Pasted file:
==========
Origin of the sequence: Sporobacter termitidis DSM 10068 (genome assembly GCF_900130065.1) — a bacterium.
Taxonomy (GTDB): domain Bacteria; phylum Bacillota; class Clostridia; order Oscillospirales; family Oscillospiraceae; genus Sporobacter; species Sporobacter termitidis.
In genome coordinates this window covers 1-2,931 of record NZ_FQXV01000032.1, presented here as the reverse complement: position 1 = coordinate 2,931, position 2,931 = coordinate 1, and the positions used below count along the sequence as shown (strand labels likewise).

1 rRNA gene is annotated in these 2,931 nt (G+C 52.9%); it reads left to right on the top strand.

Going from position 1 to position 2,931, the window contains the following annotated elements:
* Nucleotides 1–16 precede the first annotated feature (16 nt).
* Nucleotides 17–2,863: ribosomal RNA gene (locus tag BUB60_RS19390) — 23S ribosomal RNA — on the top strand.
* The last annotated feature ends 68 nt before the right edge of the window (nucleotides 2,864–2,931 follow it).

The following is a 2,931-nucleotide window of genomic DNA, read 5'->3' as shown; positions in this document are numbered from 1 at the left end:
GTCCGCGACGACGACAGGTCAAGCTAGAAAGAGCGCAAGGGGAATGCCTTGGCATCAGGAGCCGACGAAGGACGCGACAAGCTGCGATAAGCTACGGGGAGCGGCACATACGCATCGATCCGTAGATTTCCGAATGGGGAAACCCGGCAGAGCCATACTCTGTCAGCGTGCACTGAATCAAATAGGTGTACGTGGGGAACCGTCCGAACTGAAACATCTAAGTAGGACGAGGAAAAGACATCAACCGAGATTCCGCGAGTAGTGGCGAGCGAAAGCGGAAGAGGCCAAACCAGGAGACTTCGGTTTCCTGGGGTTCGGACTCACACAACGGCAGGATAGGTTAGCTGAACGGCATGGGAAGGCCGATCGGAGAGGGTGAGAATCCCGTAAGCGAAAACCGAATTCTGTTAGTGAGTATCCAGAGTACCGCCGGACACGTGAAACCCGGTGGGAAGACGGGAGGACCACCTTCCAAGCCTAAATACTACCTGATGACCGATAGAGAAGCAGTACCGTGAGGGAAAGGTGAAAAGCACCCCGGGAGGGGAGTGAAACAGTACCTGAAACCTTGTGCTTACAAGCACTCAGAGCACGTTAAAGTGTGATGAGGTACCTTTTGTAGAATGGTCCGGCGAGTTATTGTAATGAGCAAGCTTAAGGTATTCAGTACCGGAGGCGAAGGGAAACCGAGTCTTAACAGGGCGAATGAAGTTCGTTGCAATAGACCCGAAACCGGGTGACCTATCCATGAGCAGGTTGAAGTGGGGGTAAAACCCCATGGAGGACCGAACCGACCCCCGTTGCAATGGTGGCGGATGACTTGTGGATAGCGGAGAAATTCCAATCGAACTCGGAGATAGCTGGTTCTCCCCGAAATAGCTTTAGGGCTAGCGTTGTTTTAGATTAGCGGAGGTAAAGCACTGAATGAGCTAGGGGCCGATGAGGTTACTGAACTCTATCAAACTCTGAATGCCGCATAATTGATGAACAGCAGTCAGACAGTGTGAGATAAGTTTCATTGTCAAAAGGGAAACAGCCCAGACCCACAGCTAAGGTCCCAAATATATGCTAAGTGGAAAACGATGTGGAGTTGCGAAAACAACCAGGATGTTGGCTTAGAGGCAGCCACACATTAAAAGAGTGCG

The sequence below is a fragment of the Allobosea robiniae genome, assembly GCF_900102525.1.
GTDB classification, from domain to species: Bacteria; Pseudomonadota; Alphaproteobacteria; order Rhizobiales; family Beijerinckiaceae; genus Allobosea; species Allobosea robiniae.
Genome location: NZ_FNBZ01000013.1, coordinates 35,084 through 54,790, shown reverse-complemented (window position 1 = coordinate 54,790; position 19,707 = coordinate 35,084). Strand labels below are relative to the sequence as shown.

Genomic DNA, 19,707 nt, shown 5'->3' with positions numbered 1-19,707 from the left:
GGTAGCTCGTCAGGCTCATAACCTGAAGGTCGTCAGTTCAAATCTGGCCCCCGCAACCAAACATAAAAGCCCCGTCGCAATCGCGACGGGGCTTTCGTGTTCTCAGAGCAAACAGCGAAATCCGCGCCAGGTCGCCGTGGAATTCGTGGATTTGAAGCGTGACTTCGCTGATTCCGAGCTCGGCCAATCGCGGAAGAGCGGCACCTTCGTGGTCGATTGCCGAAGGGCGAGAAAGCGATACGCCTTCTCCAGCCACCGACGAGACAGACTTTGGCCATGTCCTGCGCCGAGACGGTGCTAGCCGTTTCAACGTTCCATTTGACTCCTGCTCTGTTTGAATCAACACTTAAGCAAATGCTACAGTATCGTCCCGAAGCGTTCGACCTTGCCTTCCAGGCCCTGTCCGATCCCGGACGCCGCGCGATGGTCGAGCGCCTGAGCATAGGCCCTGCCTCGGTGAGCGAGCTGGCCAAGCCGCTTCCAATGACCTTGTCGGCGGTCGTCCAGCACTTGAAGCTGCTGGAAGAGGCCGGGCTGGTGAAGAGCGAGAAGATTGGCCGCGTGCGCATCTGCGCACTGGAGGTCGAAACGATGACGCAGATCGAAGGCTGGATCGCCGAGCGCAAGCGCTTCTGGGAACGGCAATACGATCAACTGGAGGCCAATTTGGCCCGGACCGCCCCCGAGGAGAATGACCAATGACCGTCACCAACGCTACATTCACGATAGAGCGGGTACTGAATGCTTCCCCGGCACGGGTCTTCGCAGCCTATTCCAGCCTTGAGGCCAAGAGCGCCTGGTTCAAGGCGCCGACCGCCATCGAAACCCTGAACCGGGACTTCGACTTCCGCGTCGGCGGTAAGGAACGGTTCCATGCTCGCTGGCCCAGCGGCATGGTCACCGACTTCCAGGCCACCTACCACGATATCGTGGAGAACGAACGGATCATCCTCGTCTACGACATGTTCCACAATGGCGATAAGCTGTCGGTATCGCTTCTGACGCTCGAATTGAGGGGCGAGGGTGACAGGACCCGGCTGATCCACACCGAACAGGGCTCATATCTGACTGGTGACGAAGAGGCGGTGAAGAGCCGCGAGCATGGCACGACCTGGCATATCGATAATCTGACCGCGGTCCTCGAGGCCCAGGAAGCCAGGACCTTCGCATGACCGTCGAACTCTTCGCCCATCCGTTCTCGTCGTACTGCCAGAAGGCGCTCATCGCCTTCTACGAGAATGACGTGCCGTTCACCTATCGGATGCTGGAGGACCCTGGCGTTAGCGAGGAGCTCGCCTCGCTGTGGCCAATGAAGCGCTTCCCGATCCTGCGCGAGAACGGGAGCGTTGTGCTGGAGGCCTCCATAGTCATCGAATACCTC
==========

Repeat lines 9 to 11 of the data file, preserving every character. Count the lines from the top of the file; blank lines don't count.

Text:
The following is a 2,931-nucleotide window of genomic DNA, read 5'->3' as shown; positions in this document are numbered from 1 at the left end:
GTCCGCGACGACGACAGGTCAAGCTAGAAAGAGCGCAAGGGGAATGCCTTGGCATCAGGAGCCGACGAAGGACGCGACAAGCTGCGATAAGCTACGGGGAGCGGCACATACGCATCGATCCGTAGATTTCCGAATGGGGAAACCCGGCAGAGCCATACTCTGTCAGCGTGCACTGAATCAAATAGGTGTACGTGGGGAACCGTCCGAACTGAAACATCTAAGTAGGACGAGGAAAAGACATCAACCGAGATTCCGCGAGTAGTGGCGAGCGAAAGCGGAAGAGGCCAAACCAGGAGACTTCGGTTTCCTGGGGTTCGGACTCACACAACGGCAGGATAGGTTAGCTGAACGGCATGGGAAGGCCGATCGGAGAGGGTGAGAATCCCGTAAGCGAAAACCGAATTCTGTTAGTGAGTATCCAGAGTACCGCCGGACACGTGAAACCCGGTGGGAAGACGGGAGGACCACCTTCCAAGCCTAAATACTACCTGATGACCGATAGAGAAGCAGTACCGTGAGGGAAAGGTGAAAAGCACCCCGGGAGGGGAGTGAAACAGTACCTGAAACCTTGTGCTTACAAGCACTCAGAGCACGTTAAAGTGTGATGAGGTACCTTTTGTAGAATGGTCCGGCGAGTTATTGTAATGAGCAAGCTTAAGGTATTCAGTACCGGAGGCGAAGGGAAACCGAGTCTTAACAGGGCGAATGAAGTTCGTTGCAATAGACCCGAAACCGGGTGACCTATCCATGAGCAGGTTGAAGTGGGGGTAAAACCCCATGGAGGACCGAACCGACCCCCGTTGCAATGGTGGCGGATGACTTGTGGATAGCGGAGAAATTCCAATCGAACTCGGAGATAGCTGGTTCTCCCCGAAATAGCTTTAGGGCTAGCGTTGTTTTAGATTAGCGGAGGTAAAGCACTGAATGAGCTAGGGGCCGATGAGGTTACTGAACTCTATCAAACTCTGAATGCCGCATAATTGATGAACAGCAGTCAGACAGTGTGAGATAAGTTTCATTGTCAAAAGGGAAACAGCCCAGACCCACAGCTAAGGTCCCAAATATATGCTAAGTGGAAAACGATGTGGAGTTGCGAAAACAACCAGGATGTTGGCTTAGAGGCAGCCACACATTAAAAGAGTGCG

The sequence below is a fragment of the Allobosea robiniae genome, assembly GCF_900102525.1.